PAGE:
- (Bob) “Robert Turner slave of estate of R. McGregor” was drafted on 24 Sept 1864, at Ellicott’s Mills, per Baltimore Sun, 26 Sept 1864. (Jno H. Turner “slave of estate of R. Magruder” was drafted at the same time; I have not yet identified this Magruder estate. Possibly a mistake for R. McGregor?)
- John Godfrey b~1837 (per runaway ad 1858)
- Ambrose b ~1795 (per inventory of John S. Magruder, Roderick’s father, 1825; at that time had a wife & 4 children).
- Basil (pos. Mullin or Mullen) b~1801 (per inventory of John S. Magruder, 1825) If it’s the same Basil, the appraisal is high for his age. Possibly a house servant, possibly one one of the skilled carpenters known to have been on Roderick’s plantation in the 1830s. See Mullen family page.
- Esther b~1807 (per inventory of John S. Magruder, 1825) If it’s the same Esther, the appraisal is high for her age. Possibly a house servant, possibly a different Esther.
- A John Henry from P.G. County appears on an 1890 Veteran’s Schedule. A boy John Henry was sold from the estate of Matilda Magruder in 1849, for $431, but it’s too common a name to draw conclusions.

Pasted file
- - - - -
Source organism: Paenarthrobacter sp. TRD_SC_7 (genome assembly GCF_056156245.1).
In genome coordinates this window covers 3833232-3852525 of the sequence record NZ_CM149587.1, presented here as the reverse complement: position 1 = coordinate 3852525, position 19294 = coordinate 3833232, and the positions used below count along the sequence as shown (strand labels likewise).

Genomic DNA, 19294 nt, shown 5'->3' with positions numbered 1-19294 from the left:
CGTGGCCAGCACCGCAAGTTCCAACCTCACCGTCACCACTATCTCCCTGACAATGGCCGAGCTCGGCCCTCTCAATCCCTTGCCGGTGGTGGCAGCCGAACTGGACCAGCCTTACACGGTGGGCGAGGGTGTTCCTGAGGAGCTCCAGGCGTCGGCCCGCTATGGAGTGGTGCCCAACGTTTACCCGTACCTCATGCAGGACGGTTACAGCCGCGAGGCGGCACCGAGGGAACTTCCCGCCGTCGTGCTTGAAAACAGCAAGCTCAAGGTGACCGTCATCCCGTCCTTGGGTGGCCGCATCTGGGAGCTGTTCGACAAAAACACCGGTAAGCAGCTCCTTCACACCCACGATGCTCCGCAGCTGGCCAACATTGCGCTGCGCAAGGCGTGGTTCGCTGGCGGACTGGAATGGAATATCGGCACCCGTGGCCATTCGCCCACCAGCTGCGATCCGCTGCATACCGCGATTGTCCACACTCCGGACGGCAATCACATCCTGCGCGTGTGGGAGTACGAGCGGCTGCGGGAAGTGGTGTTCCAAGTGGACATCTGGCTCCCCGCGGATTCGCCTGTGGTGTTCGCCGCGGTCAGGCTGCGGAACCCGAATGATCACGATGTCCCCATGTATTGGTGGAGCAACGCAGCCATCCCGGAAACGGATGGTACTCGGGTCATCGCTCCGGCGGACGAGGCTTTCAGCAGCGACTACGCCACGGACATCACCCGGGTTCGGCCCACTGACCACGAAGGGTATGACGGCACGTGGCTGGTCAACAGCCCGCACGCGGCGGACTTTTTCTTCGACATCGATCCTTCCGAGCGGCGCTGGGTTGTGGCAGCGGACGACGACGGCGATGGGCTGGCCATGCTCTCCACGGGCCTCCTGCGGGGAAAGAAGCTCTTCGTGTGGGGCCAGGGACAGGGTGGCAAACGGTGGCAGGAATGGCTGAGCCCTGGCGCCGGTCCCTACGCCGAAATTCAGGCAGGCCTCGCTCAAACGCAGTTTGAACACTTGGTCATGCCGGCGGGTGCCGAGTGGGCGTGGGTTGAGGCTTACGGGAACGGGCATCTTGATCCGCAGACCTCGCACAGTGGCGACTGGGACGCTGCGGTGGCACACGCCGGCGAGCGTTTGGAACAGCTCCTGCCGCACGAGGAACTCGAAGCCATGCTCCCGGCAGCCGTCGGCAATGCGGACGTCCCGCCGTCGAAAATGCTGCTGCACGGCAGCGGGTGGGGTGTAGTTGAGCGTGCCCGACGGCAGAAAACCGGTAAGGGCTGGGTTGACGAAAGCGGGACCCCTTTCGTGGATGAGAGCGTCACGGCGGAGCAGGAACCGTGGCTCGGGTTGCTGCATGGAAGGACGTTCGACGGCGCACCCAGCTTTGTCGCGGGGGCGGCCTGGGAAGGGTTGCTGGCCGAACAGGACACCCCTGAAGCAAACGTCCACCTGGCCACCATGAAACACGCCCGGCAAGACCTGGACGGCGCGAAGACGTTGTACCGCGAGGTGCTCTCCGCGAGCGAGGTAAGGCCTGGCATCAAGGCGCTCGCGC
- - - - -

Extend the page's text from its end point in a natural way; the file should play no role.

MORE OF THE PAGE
Adam 18 (900), Milly 17 (750), Nancy 17 (750). Roderick received children named Milly and Adam from his father’s estate, in 1825, but clearly these are much younger.
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The total number of 37 is a close match for the 39 slaves declared on Roderick’s 1850 Slave Schedule. However, unless ages on one or both of the documents are wildly inaccurate, the population was not as stable as it appears. See Interrelations page for more discussion.
We have names for at least 4 more people who were held by Roderick McGregor at some point, but do not appear in the inventory.
- Phill b~ 1811 (per inventory of John S. Magruder, 1825), purchased by Roderick from his brother Henry McGregor in 1835, the same year he brought William [Bowie] into the state. Phill was left to Henry in their father’s will.
- Barney b~1822, also purchased from Henry McGregor in 1835.